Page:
The Coalition for App Fairness Draws More Developer Interest

The Coalition for App Fairness, debuted last month by Epic Games, Match Group, Spotify and others t0 combat what they claim are excessive commission payments to Apple, is experiencing a sharp increase in membership. Thirteen members founded the group, which has grown to 40 members with more than 400 requests to join. Smaller developers that are dependent on the Apple App Store for survival have, until now, been too intimidated to speak up. Microsoft voiced support for the Coalition and adopted its recommendations for its own store.

The Washington Post quotes Coalition spokeswoman Sarah Maxwell, who said, “the outpouring of interest we’ve received has exceeded our expectations … it’s evident that too many developers have been unable to make their voices heard.” In addition to Microsoft’s support, Facebook “publicly criticized Apple for changes that will make it more difficult for companies to advertise in iPhone and iPad apps.”

Spotify also “filed a formal complaint with European regulators in March 2019, accusing Apple of using anticompetitive measures to harm Spotify and give an advantage to Apple Music,” and email provider Blix sued Apple “claiming the company infringed on its patents and took anticompetitive steps to harm them.” Bluetooth tracker Tile also filed a complaint in Europe.

Until the founding of the Coalition, “companies that rely on mobile apps, games and other software tools for Apple devices once feared ending up on Apple’s bad side, and it was rare to hear a critical word about the company spoken in public.” Apple’s own published policy notes that, “if your app is rejected, we have a Review Board that you can appeal to. If you run to the press and trash us, it never helps.”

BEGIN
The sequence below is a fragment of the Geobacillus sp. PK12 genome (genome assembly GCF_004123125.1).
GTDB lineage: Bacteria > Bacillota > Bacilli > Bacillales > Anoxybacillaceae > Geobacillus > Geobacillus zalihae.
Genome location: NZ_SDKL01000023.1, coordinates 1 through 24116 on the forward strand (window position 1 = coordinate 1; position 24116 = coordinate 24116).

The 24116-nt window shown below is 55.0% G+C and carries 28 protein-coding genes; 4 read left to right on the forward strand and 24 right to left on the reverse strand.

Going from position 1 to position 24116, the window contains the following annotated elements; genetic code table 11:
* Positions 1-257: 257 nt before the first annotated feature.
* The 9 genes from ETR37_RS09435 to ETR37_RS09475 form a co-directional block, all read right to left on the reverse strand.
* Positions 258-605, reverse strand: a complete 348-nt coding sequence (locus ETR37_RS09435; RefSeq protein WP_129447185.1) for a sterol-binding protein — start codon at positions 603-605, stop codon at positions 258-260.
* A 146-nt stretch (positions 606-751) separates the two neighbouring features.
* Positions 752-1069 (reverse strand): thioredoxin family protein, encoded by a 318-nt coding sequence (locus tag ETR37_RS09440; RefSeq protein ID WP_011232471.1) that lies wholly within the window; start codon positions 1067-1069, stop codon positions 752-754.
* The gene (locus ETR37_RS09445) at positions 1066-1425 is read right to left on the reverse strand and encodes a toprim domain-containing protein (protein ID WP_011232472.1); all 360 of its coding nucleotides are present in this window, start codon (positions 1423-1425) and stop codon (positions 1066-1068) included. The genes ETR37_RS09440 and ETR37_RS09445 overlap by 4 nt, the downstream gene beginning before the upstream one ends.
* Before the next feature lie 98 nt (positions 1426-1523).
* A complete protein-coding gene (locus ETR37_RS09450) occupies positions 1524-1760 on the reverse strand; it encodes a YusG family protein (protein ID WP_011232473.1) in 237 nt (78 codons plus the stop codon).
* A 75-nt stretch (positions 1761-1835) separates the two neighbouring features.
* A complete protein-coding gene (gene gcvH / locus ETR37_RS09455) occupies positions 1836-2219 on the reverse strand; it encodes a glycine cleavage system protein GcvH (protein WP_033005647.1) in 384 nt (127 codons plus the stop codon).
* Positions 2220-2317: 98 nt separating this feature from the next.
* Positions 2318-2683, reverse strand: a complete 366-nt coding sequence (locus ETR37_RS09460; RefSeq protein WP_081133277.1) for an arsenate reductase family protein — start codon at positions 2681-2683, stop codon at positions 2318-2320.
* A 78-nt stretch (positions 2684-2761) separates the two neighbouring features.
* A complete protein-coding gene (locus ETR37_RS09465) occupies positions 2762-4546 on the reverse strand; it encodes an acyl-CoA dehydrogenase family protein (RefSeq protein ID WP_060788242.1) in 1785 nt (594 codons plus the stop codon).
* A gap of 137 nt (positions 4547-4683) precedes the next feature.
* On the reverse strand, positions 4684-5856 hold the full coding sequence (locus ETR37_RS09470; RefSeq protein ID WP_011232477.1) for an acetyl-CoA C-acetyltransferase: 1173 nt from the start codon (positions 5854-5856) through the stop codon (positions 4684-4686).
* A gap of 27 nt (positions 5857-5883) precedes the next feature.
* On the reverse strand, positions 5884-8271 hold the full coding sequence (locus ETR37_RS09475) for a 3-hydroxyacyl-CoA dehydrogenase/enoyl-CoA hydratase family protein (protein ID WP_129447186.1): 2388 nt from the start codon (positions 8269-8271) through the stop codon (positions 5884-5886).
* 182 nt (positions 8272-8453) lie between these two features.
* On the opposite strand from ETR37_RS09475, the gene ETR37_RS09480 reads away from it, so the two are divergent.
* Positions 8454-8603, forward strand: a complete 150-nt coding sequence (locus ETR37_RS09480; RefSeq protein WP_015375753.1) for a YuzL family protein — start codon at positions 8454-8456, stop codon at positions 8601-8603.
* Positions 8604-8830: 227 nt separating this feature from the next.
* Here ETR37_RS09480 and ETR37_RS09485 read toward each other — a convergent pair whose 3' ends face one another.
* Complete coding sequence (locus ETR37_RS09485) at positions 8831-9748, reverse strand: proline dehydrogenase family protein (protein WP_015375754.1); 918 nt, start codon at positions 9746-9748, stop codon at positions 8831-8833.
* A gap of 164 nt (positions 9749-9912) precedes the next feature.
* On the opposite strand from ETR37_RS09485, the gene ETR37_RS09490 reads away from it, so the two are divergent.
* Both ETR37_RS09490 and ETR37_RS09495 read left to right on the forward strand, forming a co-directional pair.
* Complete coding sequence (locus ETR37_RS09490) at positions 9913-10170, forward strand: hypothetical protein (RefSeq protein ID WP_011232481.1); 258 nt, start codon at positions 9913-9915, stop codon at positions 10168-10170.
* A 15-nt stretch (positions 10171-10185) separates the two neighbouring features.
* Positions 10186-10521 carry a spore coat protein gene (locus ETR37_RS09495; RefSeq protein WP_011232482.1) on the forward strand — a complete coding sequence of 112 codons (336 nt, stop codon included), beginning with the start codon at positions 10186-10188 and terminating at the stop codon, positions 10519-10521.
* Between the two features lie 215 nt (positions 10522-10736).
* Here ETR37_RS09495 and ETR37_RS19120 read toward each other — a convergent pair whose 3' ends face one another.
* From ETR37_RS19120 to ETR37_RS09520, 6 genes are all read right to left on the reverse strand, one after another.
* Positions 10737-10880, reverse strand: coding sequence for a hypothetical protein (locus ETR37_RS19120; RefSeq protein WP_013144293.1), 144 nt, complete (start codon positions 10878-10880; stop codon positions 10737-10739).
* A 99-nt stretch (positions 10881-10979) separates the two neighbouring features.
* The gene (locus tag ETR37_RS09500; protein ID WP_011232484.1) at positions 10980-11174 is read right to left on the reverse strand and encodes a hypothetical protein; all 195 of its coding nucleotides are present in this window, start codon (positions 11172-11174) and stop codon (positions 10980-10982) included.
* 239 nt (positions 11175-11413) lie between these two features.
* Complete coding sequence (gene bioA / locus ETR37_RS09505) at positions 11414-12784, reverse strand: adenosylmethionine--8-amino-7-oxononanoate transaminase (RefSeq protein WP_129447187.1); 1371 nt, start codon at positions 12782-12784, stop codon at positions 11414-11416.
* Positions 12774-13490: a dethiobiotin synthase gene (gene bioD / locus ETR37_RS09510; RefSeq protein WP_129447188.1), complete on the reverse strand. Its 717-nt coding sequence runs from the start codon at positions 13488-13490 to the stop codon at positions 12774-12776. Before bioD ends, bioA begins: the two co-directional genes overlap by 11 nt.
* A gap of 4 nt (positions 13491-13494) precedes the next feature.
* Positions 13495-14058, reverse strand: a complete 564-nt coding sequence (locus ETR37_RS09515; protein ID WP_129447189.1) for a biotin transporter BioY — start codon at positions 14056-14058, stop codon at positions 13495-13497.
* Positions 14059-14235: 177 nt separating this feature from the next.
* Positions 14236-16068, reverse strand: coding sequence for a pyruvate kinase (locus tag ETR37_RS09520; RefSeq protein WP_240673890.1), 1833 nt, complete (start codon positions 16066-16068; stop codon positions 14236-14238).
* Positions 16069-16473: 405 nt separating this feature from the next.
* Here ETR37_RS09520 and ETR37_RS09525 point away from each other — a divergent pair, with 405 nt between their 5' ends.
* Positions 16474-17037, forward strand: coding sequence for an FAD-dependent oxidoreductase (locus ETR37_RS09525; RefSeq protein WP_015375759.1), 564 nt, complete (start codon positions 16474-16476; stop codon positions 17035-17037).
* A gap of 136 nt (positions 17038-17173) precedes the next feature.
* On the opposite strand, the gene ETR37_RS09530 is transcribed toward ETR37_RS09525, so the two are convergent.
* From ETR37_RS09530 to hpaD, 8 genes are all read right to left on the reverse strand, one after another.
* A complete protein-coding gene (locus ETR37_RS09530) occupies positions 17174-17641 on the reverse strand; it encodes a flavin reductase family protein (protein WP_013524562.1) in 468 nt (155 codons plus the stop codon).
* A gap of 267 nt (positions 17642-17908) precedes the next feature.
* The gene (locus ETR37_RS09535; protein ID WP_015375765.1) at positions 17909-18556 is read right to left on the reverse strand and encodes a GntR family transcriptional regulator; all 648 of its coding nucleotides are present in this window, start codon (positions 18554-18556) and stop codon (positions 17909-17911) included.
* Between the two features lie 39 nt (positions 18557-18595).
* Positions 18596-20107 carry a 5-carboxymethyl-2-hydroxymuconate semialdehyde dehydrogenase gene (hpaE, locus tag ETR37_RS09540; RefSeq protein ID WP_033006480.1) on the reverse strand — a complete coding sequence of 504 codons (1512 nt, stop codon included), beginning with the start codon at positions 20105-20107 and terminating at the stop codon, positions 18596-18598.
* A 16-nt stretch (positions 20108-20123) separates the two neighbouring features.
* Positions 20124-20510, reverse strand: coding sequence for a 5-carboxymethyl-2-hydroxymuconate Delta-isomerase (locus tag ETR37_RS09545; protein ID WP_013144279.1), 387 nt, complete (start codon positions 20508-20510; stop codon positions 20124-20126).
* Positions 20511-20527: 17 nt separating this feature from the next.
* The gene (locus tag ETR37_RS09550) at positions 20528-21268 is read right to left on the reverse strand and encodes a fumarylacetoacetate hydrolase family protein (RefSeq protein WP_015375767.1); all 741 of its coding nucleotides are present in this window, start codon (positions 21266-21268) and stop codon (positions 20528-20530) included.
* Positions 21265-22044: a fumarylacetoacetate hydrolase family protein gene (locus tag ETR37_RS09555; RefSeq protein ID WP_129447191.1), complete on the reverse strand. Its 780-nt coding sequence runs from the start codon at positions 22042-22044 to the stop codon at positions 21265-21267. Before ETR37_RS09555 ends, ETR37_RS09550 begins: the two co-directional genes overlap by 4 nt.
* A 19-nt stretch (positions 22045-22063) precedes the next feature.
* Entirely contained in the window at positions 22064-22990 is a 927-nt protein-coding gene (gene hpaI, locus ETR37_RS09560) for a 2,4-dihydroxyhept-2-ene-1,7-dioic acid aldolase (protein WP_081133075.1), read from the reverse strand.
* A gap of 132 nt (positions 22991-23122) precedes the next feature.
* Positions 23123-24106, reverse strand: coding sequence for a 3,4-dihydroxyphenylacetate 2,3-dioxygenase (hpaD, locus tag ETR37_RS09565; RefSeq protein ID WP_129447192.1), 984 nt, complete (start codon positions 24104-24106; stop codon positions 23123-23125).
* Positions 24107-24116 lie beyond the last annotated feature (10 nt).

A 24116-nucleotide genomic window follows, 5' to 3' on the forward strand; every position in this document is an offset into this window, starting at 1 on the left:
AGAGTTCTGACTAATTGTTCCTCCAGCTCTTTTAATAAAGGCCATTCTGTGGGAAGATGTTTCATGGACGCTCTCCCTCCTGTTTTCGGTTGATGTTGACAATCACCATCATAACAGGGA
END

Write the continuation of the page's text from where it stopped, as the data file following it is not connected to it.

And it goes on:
App developers are particularly concerned that they can only accept payments for digital goods via Apple’s payment service, which charges a 30 percent commission. That big bite is painful for many app developers, such as Scroll, founded in 2016, that “allows people to opt out of ads and tracking software when they surf news sites for $5 a month.” Scroll pays 70 percent of its revenue to news sites that are part of its program, but Apple’s 30 percent cut means that Scroll makes no revenue. It is one of the companies that joined the Coalition for App Fairness.

Yoga app Down Dog co-founder Ben Simon said he joined the coalition “after years of grating interactions with Apple’s App Store … [that included] contradictory messages from Apple’s App Review team.” A 30 percent cut, he added, is “unjustified, considering the level of service” since his “most upset customers are the ones who contact Apple about their subscription.”

“We just lost faith a long time ago that Apple was going to treat us well,” said Simon.

Apple and other Big Tech companies are also facing the scrutiny of the House Judiciary Committee and other government agencies, claiming that they are “using their power to quash competition and stifle innovation for their own financial gain.” Its report specifically mentions Apple’s App Store practices.